President Obama’s USA Today op-ed says that raising the debt limit, previously a one-page bill passed in routine fashion with some grumbling, affords the nation “the opportunity to do something big and meaningful.” This is definitely true: the opportunity will result in either an immediate depression or a lesser depression.

In fact, policy makers seem determined to perpetuate what I’ve taken to calling the Lesser Depression, the prolonged era of high unemployment that began with the Great Recession of 2007-2009 and continues to this day, more than two years after the recession supposedly ended […]

For those who know their 1930s history, this is all too familiar. If either of the current debt negotiations fails, we could be about to replay 1931, the global banking collapse that made the Great Depression great. But, if the negotiations succeed, we will be set to replay the great mistake of 1937: the premature turn to fiscal contraction that derailed economic recovery and ensured that the Depression would last until World War II finally provided the boost the economy needed […]

There’s an old quotation, attributed to various people, that always comes to mind when I look at public policy: “You do not know, my son, with how little wisdom the world is governed.” Now that lack of wisdom is on full display, as policy elites on both sides of the Atlantic bungle the response to economic trauma, ignoring all the lessons of history. And the Lesser Depression goes on.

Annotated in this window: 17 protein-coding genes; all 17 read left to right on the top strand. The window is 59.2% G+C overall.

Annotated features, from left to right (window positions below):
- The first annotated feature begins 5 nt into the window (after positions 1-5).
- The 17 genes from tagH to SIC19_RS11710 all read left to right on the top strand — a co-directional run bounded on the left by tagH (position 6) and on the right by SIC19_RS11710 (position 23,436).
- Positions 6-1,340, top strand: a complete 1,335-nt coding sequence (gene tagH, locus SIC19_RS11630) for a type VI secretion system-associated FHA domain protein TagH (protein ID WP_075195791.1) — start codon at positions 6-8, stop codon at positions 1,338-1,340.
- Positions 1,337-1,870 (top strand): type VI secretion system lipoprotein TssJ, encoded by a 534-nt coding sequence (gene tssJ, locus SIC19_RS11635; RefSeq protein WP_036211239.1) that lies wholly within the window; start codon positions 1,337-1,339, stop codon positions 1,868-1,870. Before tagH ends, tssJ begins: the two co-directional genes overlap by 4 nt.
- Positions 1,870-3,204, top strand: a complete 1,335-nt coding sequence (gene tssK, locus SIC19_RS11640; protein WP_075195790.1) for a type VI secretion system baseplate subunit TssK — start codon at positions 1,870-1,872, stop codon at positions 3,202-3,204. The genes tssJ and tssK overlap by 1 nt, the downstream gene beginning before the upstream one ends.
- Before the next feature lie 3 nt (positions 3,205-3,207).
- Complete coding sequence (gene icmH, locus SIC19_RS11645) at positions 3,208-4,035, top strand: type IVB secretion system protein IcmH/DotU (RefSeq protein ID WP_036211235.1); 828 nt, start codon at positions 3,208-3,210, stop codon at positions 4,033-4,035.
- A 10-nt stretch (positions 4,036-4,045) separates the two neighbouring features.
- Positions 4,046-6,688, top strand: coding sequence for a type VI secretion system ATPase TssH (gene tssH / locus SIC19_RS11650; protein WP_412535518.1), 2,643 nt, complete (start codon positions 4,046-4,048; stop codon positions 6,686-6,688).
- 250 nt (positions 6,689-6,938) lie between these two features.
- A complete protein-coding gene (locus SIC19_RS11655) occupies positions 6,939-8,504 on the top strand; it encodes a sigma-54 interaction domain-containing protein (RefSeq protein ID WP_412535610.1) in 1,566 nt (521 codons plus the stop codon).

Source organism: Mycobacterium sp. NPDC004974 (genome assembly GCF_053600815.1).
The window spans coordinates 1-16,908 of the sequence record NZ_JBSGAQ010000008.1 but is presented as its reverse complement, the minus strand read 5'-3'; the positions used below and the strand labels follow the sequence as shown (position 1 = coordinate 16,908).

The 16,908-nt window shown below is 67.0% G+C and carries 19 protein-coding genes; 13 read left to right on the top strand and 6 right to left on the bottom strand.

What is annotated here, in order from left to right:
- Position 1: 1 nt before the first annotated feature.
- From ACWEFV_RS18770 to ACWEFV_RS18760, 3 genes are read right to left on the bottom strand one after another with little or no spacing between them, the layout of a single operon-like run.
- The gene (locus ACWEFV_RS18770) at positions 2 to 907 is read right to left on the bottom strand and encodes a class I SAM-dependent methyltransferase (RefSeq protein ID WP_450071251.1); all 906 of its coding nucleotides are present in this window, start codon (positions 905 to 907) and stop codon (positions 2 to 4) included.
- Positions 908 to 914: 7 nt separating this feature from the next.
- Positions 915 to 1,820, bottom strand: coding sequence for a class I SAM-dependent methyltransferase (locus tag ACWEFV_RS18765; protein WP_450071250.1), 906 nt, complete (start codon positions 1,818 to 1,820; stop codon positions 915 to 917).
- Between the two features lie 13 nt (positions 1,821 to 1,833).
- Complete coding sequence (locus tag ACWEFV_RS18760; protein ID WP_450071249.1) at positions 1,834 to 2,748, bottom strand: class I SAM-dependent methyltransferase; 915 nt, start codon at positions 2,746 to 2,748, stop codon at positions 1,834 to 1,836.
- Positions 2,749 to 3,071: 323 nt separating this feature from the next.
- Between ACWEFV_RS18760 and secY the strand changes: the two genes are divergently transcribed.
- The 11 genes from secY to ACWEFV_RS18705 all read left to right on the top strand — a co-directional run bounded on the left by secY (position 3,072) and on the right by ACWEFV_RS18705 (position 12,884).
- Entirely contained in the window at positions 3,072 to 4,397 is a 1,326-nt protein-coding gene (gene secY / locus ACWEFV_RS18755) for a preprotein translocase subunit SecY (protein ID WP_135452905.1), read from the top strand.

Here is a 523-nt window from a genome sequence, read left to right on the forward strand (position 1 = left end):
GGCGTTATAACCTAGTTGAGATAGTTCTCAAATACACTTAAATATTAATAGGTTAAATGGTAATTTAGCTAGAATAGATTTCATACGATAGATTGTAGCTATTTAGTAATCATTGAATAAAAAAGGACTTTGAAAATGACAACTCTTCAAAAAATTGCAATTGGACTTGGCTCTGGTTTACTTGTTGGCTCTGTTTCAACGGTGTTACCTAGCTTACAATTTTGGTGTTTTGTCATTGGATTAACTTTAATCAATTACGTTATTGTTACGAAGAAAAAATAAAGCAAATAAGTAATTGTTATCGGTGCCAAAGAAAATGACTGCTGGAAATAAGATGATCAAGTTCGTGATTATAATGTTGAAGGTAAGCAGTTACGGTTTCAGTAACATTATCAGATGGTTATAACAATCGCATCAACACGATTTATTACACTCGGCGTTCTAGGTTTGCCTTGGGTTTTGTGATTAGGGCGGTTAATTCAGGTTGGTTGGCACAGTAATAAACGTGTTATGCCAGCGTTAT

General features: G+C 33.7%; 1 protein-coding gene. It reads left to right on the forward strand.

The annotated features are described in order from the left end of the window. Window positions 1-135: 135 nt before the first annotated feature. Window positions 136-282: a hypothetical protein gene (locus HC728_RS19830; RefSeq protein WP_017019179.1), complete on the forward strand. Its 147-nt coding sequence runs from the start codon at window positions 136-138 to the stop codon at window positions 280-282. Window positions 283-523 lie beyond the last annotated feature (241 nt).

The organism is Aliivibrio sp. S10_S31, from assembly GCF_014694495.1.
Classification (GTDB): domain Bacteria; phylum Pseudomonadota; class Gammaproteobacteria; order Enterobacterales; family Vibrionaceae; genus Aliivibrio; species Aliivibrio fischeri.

There are ways out of this box – minting a trillion-dollar platinum coin, for example. But there’s no evidence that anyone in power wants a deus ex machina to arrive on the scene at this point. After all, we’ve already seen one in the form of the McConnell proposal, and now it has been both weighted down with trillions in spending cuts and entitlement commissions, and passed over in favor of a big deal.

And as Krugman says, this is a Hobson’s choice. At the end of the set of the unpalatable options on the table, there’s the one where the debt limit doesn’t get increased, and the financial system goes haywire, states can’t pay their bills and most of the federal government is forced into shutdown.

We were backed into this corner by an unwinnable negotiations, but also because all sides of the deal have policy prescriptions uniquely unsuited to the economic moment.

David Dayen

David Dayen